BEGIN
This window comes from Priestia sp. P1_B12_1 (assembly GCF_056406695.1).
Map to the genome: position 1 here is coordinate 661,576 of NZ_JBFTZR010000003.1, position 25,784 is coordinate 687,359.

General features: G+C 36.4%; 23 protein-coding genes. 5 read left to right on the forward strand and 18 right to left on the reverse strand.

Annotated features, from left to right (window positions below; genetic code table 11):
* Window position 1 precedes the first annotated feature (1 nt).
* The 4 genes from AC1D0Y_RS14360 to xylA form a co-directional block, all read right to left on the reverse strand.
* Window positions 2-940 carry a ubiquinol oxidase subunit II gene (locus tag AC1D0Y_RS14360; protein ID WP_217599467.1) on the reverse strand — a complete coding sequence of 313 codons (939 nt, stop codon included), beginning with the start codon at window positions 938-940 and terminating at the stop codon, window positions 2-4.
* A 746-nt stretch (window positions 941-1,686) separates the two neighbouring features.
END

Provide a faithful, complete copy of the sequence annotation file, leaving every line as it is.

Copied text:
This window comes from Priestia sp. P1_B12_1 (assembly GCF_056406695.1).
Map to the genome: position 1 here is coordinate 661,576 of NZ_JBFTZR010000003.1, position 25,784 is coordinate 687,359.

General features: G+C 36.4%; 23 protein-coding genes. 5 read left to right on the forward strand and 18 right to left on the reverse strand.

Annotated features, from left to right (window positions below; genetic code table 11):
* Window position 1 precedes the first annotated feature (1 nt).
* The 4 genes from AC1D0Y_RS14360 to xylA form a co-directional block, all read right to left on the reverse strand.
* Window positions 2-940 carry a ubiquinol oxidase subunit II gene (locus tag AC1D0Y_RS14360; protein ID WP_217599467.1) on the reverse strand — a complete coding sequence of 313 codons (939 nt, stop codon included), beginning with the start codon at window positions 938-940 and terminating at the stop codon, window positions 2-4.
* A 746-nt stretch (window positions 941-1,686) separates the two neighbouring features.